I hope this short treatise on permaculture has given you a workable overview (and some good links), as well as a view into the workings of my overall path "to that better life".  I also welcome contributions to the discussion, as they offer me a chance to learn from you, the reader -- leave a comment below and forward it to a friend!


Unknown said...

Wonderfully inspiring, as always good sir!

How did you decide which plants to plant together for companion planting? Is there a resource you recommend?

Jeff said...

My hugelkultur beds are much more productive than my raised beds for the zucchini plants I put in this year. The weeds love the h-kultur beds too and I let most them go but still clean them out every so often.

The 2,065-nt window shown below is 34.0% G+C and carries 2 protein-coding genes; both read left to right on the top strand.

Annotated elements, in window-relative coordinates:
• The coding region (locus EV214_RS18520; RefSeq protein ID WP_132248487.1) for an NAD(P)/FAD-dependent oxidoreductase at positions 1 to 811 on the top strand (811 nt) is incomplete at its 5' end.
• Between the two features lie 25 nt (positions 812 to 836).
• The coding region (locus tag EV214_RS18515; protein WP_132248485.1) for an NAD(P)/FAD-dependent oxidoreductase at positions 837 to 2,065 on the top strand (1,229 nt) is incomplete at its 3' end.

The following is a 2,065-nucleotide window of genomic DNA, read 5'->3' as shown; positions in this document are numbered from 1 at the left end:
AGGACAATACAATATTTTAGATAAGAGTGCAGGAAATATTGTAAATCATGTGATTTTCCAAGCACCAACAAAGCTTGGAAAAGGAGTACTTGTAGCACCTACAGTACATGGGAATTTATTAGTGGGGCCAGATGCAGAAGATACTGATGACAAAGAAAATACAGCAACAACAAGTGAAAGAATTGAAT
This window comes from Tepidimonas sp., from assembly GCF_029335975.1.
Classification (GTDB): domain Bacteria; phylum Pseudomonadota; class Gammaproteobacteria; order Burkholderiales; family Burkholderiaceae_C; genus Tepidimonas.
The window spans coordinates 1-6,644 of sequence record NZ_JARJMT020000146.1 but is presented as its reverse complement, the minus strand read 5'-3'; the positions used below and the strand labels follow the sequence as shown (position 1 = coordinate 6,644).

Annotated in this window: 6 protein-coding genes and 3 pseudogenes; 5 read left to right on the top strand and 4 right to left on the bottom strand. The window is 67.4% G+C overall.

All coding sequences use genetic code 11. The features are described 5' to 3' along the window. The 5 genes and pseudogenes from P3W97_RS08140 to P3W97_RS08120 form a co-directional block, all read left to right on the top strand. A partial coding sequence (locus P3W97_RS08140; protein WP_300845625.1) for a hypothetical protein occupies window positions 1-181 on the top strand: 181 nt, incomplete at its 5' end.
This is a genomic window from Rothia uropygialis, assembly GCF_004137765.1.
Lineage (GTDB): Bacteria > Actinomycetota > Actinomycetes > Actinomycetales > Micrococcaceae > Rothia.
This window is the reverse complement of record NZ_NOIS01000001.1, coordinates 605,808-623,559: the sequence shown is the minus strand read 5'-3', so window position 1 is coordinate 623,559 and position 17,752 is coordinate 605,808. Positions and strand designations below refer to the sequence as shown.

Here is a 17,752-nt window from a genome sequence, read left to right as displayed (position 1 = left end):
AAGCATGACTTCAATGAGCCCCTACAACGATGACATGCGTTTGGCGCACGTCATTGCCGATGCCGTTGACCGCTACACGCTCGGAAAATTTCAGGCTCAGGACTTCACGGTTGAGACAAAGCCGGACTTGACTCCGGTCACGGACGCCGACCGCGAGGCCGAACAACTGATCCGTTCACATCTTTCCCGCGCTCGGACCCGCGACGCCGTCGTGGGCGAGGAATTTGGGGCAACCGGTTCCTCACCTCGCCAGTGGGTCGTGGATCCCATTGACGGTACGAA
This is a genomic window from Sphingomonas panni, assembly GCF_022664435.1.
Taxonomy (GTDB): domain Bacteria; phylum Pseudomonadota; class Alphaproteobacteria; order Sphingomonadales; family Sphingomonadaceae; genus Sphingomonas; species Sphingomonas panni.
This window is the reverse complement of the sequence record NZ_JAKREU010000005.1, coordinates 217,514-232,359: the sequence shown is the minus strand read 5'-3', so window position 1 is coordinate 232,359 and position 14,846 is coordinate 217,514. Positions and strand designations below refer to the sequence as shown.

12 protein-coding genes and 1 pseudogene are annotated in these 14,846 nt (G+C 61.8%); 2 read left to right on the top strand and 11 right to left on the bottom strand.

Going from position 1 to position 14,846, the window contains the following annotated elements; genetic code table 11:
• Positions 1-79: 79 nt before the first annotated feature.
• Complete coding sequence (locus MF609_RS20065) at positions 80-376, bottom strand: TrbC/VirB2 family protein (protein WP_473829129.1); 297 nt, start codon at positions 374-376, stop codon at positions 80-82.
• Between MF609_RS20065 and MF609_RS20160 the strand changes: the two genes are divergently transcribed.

Chris said...

There are a lot of gardening books that give you information on what plants to use together in companion planting, as well as resources on the internet. Most of all, though, like all things in permaculture, the key is in observing what plants do better together over time.

I used my hugelkultur bed for tomatoes this year and they NEVER need watered. I also planted late beans into the south-facing side and they're doing quite well too. But hugelkultur is a subject best saved for a later post.